The film also depicts Liz’s efforts to obtain Steven Spielberg’s “Jurassic Park”, when distributor United International Pictures reneged on a promise to provide it. She and the mayor of Carmarthen, Richard Goodridge (played by Harry Potter star Tom Felton) made direct contact with Spielberg’s company in America, which cut through the red tape and enabled the Lyric to show the film on 15th July 1993, the same evening as the star-studded UK premiere in London. (The Lyric screening was supposed to start five minutes after the London premiere, but legend has it that the clocks were altered, and it started at the Lyric one minute before!)
The film is corny but very likeable: its heart is definitely in the right place, though projectionists will smile at the ease with which long-unused projectors are miraculously brought back to life, and the equal ease with which transit cans containing two or three reels of 35mm film are carried as if they contain feather dusters!
“Save the Cinema” was produced by Sky Cinema, and premiered on Sky Premiere (satellite TV) from Friday 14th January 2022. It was also given a limited theatrical release in the UK from that date (including, of course, the Lyric, where it played from 14th to 30th January to ‘sold out’ performances). I saw it at the appropriately-named Premiere in Romford (the former Odeon multiplex - see separate Cinema Treasures entry) on Thursday 20th January.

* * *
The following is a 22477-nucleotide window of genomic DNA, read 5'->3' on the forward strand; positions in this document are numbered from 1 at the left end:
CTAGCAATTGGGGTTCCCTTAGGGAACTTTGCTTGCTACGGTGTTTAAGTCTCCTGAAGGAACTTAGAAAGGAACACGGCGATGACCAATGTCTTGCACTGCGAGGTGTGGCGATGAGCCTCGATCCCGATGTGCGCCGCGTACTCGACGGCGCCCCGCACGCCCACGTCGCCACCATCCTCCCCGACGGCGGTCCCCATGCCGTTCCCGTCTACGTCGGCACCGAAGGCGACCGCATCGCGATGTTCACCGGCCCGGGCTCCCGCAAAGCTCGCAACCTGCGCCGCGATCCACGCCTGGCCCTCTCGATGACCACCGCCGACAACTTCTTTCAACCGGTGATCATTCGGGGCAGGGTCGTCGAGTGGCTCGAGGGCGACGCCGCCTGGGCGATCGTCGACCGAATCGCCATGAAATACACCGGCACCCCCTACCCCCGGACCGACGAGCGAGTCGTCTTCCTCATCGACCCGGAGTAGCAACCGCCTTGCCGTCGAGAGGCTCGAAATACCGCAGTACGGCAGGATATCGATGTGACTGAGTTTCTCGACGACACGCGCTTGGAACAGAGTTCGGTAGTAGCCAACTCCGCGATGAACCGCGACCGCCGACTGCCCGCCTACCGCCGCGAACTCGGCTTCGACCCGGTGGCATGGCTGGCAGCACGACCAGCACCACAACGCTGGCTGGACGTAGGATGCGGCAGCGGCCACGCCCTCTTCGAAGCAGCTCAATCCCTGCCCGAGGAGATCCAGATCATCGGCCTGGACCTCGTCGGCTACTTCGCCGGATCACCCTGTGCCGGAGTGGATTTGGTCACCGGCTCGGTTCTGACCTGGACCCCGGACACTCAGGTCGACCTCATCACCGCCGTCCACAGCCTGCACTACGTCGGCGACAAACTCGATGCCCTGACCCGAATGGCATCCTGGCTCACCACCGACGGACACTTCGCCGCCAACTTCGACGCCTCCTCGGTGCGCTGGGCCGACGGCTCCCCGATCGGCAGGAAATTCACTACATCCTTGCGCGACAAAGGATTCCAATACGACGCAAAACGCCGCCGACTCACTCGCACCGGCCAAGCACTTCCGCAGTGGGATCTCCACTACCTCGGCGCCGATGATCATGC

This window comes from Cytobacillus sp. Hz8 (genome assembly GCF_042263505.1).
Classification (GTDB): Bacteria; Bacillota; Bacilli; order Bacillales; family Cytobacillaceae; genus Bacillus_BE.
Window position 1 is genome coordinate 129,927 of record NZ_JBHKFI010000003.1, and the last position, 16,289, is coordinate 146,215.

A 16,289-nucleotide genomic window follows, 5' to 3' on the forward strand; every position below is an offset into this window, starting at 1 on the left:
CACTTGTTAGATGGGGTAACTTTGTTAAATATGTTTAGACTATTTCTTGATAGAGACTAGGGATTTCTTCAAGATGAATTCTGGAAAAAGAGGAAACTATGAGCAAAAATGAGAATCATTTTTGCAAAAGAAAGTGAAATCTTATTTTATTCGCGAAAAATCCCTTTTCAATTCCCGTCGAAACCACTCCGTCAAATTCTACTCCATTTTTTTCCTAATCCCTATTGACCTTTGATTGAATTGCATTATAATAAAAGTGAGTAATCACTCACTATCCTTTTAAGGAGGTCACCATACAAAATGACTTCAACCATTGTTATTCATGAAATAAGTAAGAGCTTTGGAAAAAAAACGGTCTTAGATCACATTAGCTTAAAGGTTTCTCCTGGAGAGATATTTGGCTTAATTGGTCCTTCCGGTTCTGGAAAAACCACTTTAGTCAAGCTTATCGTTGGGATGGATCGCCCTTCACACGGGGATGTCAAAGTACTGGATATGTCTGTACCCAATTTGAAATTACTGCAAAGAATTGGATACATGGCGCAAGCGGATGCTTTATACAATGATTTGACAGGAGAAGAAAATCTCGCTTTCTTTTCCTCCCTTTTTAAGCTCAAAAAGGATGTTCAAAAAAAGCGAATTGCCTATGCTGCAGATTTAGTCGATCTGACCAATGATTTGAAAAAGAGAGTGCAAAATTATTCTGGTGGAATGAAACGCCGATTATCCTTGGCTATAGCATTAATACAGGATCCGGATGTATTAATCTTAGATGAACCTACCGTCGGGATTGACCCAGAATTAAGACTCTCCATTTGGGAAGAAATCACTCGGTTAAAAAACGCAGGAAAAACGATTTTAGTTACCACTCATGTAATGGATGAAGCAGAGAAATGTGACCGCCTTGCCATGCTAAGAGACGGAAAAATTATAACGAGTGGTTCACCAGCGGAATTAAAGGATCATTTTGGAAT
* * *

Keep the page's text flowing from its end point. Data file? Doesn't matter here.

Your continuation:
It is nice to see “Save the Cinema” joining the likes of “The Smallest Show on Earth” (1957), “Cinema Paradiso” (1988) and “The Majestic” (2001) in demonstrating the sheer joy of ‘going to the pictures’.
The shutters had been bolted closed on 11th December. On Tuesday 14th December Ms Redfern was summoned to Swansea Magistrates' Court.
She admitted to District Judge Neale Thomas that she had been in contempt of court and also accepted two counts of failing to comply with the Coronavirus Act 2020. Defence solicitor Jonathan Gwyn Mendus Edwards asked the court to be lenient with his client, but Judge Thomas said it was clear that Ms Redfern had broken the law.
She was given a 28 day prison sentence, suspended for nine months, and a combined fine of £15,000. She also has 56 days to pay court costs of £8,940 and a victim surcharge of £190.
The judge did say that Ms Redfern was of previous good character and had worked hard to establish her business.
Cinema & Co hit the headlines in December 2021 when Swansea Council bolted the shutters after the owner, Anna Redfern, was summoned to court for allegedly defying a previous order to close. The cinema had initially been ordered to close by Swansea Council and Welsh Government officials on 19th November for alleged COVID-19 rule breaches. The venue had said it would not enforce the COVID-19 pass scheme and would “take a stand” against new measures applying to cinemas and similar venues, calling them “discriminatory and unlawful”.